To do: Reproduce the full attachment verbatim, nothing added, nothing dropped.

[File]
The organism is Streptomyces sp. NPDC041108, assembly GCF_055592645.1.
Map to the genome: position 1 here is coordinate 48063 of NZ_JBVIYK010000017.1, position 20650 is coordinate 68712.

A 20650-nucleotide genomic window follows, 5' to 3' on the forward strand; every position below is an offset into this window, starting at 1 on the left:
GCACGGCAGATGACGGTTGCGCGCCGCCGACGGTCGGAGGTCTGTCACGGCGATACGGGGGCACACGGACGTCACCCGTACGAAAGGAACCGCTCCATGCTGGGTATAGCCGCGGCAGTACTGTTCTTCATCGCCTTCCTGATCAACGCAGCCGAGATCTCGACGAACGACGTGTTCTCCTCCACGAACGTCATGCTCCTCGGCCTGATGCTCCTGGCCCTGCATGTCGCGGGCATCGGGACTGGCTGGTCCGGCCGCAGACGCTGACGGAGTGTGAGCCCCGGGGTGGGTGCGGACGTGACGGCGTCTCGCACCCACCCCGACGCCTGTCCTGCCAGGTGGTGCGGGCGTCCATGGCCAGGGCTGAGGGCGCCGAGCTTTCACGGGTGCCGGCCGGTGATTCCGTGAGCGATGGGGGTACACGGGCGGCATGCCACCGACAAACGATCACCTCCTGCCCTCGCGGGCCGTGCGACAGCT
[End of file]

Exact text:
The organism is Streptomyces sp. NPDC041108, assembly GCF_055592645.1.
Map to the genome: position 1 here is coordinate 48063 of NZ_JBVIYK010000017.1, position 20650 is coordinate 68712.

A 20650-nucleotide genomic window follows, 5' to 3' on the forward strand; every position below is an offset into this window, starting at 1 on the left:
GCACGGCAGATGACGGTTGCGCGCCGCCGACGGTCGGAGGTCTGTCACGGCGATACGGGGGCACACGGACGTCACCCGTACGAAAGGAACCGCTCCATGCTGGGTATAGCCGCGGCAGTACTGTTCTTCATCGCCTTCCTGATCAACGCAGCCGAGATCTCGACGAACGACGTGTTCTCCTCCACGAACGTCATGCTCCTCGGCCTGATGCTCCTGGCCCTGCATGTCGCGGGCATCGGGACTGGCTGGTCCGGCCGCAGACGCTGACGGAGTGTGAGCCCCGGGGTGGGTGCGGACGTGACGGCGTCTCGCACCCACCCCGACGCCTGTCCTGCCAGGTGGTGCGGGCGTCCATGGCCAGGGCTGAGGGCGCCGAGCTTTCACGGGTGCCGGCCGGTGATTCCGTGAGCGATGGGGGTACACGGGCGGCATGCCACCGACAAACGATCACCTCCTGCCCTCGCGGGCCGTGCGACAGCT